||The New York Times
JASON MILLER, the industrial designer who is chief executive and creative director of the lighting company Roll & Hill, believes that when designers become parents, one of two things happens.
“Some people make things for their child,” he said. “And everything becomes a kid’s something. Others rebel and say, ‘I’ll never do a kid’s bed, I’ll never do a toy.’ ”
Which camp does he fall into? “I think I probably fall closer to the ‘I’ll never do that’ category,” said Mr. Miller, 40, who has a 17-month-old daughter named Tuesday.
She still sleeps in a crib, but her father predicts she will need a real bed in the next year or so, and is already exploring the options.
When it comes to children’s beds, Mr. Miller’s taste is wide-ranging, from what he calls “uppity modern design” to “pink princess.” But he is less concerned with the bed itself than with the environment he will be creating for his daughter. Lately he has been thinking about “what I’d envision her room looking like, and how that would affect her,” he said. “Would it be fun for her, or boring for her? Or would she get sick of it in a month?”
Tuesday seemed to enjoy the environment at Ducduc, in SoHo, where she spent some time running around before gravitating to a four-poster bed with a hot pink canopy.
Her father preferred the Alex bunk system, which combines a platform bed and a loft bed.
“There is a whole lot of plywood furniture out there,” he said. “But I think Ducduc is the best of that genre. The architecture of the products and colors they use gets it away from that cut-up plywood feel that, frankly, feels very student-project to me.”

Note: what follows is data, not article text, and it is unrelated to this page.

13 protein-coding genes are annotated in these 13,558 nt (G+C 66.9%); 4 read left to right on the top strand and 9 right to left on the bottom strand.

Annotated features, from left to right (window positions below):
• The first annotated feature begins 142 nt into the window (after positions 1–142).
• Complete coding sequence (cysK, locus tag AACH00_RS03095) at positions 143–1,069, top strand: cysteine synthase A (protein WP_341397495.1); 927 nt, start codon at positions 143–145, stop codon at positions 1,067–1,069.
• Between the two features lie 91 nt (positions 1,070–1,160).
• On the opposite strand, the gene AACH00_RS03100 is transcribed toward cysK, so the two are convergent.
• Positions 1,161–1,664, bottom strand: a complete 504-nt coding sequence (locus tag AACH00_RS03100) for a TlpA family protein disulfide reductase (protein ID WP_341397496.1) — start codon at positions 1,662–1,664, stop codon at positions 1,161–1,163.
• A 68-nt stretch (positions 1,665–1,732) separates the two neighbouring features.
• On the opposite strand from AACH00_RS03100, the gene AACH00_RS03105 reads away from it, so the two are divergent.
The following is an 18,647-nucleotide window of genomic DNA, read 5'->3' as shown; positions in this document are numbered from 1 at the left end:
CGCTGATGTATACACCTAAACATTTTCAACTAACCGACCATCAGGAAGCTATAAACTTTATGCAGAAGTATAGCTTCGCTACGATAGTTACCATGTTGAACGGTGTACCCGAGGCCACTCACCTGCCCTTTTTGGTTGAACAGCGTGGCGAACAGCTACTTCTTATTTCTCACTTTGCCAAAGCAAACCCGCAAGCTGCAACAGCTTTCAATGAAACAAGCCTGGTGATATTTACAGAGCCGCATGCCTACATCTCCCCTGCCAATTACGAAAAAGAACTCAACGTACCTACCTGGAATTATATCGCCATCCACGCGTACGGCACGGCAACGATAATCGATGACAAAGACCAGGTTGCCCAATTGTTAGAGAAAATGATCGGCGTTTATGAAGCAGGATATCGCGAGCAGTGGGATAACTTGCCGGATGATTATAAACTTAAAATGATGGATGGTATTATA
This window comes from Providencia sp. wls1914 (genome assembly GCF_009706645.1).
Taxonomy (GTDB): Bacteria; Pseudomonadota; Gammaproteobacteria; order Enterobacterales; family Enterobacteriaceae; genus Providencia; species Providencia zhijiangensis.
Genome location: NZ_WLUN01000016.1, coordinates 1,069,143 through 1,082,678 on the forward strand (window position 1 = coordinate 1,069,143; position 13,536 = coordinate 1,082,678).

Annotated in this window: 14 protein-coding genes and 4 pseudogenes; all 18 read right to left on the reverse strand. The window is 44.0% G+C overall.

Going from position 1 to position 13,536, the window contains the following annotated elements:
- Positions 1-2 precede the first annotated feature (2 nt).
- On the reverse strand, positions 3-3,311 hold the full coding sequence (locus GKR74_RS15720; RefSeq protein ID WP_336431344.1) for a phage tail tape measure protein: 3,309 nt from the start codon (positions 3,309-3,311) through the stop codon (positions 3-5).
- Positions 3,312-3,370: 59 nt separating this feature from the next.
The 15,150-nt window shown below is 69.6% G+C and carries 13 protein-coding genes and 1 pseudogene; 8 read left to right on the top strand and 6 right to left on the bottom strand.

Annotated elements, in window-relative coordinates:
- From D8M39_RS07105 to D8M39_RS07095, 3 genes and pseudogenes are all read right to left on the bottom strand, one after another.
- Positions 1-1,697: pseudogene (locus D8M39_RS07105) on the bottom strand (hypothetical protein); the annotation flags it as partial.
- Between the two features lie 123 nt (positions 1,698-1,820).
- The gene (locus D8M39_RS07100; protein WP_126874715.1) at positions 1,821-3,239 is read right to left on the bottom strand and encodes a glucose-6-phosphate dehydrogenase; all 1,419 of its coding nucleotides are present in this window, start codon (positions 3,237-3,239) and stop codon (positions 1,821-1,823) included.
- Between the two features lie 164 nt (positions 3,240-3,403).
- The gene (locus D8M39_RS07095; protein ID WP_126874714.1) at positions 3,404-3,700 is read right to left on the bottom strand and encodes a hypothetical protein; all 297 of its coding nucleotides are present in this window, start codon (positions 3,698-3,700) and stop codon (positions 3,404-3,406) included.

In the “designer beds” category, Mr. Miller liked the Junior Bed by Piet Hein Eek. “It’s a good way to give a child something a little different that’s not ridiculously expensive,” he said. He also liked the Camillo bed by Achille Castiglioni for Gavina, though he admitted: “This isn’t something I’d really want for my child. But if you want to spend a ton of money on your kid, and have a more formal, grown-up bedroom, it’s a very good bed.”
Many of the beds Mr. Miller favored were of the low-to-the-ground, modernist variety. “There’s something about that vibe I like for a kid’s room,” he said. Like the Dodu, by Blu Dot: “Having an upholstered structure, as opposed to a wooden or metal one, is nice,” he said. “I can imagine climbing or crawling all over it. It feels friendly.”
He felt the same way about the Daybed by Rachel Whiteread, at Artware Editions. It wasn’t the most practical bed, he noted, but it had other advantages.
“If you want to expose your kid to something different than regular furniture, I think this is a great way to go,” he said. “I think it would be great to put a sleeping bag on top of it and not put any sheets on it. Although that won’t really work if they’re wetting the bed.”